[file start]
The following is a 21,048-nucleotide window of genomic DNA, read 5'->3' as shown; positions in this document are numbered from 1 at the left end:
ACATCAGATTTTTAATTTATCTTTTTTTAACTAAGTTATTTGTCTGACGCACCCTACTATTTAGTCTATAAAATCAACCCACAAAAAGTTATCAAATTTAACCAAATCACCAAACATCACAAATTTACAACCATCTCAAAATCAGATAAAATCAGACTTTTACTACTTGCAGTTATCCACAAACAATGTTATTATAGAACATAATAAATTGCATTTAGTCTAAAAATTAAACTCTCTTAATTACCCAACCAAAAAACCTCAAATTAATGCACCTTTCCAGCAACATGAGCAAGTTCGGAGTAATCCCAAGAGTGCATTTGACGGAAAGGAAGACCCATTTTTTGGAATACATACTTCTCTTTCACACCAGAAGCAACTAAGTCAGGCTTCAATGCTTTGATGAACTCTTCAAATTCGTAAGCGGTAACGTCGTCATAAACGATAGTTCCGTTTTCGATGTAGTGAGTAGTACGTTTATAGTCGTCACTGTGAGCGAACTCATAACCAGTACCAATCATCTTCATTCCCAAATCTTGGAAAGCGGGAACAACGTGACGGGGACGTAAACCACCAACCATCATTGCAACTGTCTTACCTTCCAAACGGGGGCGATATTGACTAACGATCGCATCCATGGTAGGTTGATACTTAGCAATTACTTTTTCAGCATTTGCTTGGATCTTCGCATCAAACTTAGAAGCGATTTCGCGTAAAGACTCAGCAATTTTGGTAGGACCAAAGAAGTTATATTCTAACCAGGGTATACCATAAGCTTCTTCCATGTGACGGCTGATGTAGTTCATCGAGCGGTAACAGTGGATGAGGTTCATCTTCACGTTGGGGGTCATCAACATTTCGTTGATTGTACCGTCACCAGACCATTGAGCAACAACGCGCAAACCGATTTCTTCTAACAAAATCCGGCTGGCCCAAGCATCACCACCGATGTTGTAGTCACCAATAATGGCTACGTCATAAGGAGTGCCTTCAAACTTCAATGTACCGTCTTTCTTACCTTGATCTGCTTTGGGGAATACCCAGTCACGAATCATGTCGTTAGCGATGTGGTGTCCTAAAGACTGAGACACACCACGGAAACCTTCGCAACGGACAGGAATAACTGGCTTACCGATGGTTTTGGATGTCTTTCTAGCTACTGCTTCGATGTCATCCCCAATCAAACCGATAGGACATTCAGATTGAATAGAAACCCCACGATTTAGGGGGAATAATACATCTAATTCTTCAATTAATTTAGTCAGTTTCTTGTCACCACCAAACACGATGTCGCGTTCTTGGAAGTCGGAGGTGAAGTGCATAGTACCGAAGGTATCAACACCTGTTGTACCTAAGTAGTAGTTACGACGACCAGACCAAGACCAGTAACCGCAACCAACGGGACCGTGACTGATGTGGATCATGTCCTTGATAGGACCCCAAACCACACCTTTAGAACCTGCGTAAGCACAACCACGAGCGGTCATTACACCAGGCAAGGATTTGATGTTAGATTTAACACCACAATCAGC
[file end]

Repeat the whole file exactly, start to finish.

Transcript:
The following is a 21,048-nucleotide window of genomic DNA, read 5'->3' as shown; positions in this document are numbered from 1 at the left end:
ACATCAGATTTTTAATTTATCTTTTTTTAACTAAGTTATTTGTCTGACGCACCCTACTATTTAGTCTATAAAATCAACCCACAAAAAGTTATCAAATTTAACCAAATCACCAAACATCACAAATTTACAACCATCTCAAAATCAGATAAAATCAGACTTTTACTACTTGCAGTTATCCACAAACAATGTTATTATAGAACATAATAAATTGCATTTAGTCTAAAAATTAAACTCTCTTAATTACCCAACCAAAAAACCTCAAATTAATGCACCTTTCCAGCAACATGAGCAAGTTCGGAGTAATCCCAAGAGTGCATTTGACGGAAAGGAAGACCCATTTTTTGGAATACATACTTCTCTTTCACACCAGAAGCAACTAAGTCAGGCTTCAATGCTTTGATGAACTCTTCAAATTCGTAAGCGGTAACGTCGTCATAAACGATAGTTCCGTTTTCGATGTAGTGAGTAGTACGTTTATAGTCGTCACTGTGAGCGAACTCATAACCAGTACCAATCATCTTCATTCCCAAATCTTGGAAAGCGGGAACAACGTGACGGGGACGTAAACCACCAACCATCATTGCAACTGTCTTACCTTCCAAACGGGGGCGATATTGACTAACGATCGCATCCATGGTAGGTTGATACTTAGCAATTACTTTTTCAGCATTTGCTTGGATCTTCGCATCAAACTTAGAAGCGATTTCGCGTAAAGACTCAGCAATTTTGGTAGGACCAAAGAAGTTATATTCTAACCAGGGTATACCATAAGCTTCTTCCATGTGACGGCTGATGTAGTTCATCGAGCGGTAACAGTGGATGAGGTTCATCTTCACGTTGGGGGTCATCAACATTTCGTTGATTGTACCGTCACCAGACCATTGAGCAACAACGCGCAAACCGATTTCTTCTAACAAAATCCGGCTGGCCCAAGCATCACCACCGATGTTGTAGTCACCAATAATGGCTACGTCATAAGGAGTGCCTTCAAACTTCAATGTACCGTCTTTCTTACCTTGATCTGCTTTGGGGAATACCCAGTCACGAATCATGTCGTTAGCGATGTGGTGTCCTAAAGACTGAGACACACCACGGAAACCTTCGCAACGGACAGGAATAACTGGCTTACCGATGGTTTTGGATGTCTTTCTAGCTACTGCTTCGATGTCATCCCCAATCAAACCGATAGGACATTCAGATTGAATAGAAACCCCACGATTTAGGGGGAATAATACATCTAATTCTTCAATTAATTTAGTCAGTTTCTTGTCACCACCAAACACGATGTCGCGTTCTTGGAAGTCGGAGGTGAAGTGCATAGTACCGAAGGTATCAACACCTGTTGTACCTAAGTAGTAGTTACGACGACCAGACCAAGACCAGTAACCGCAACCAACGGGACCGTGACTGATGTGGATCATGTCCTTGATAGGACCCCAAACCACACCTTTAGAACCTGCGTAAGCACAACCACGAGCGGTCATTACACCAGGCAAGGATTTGATGTTAGATTTAACACCACAATCAGC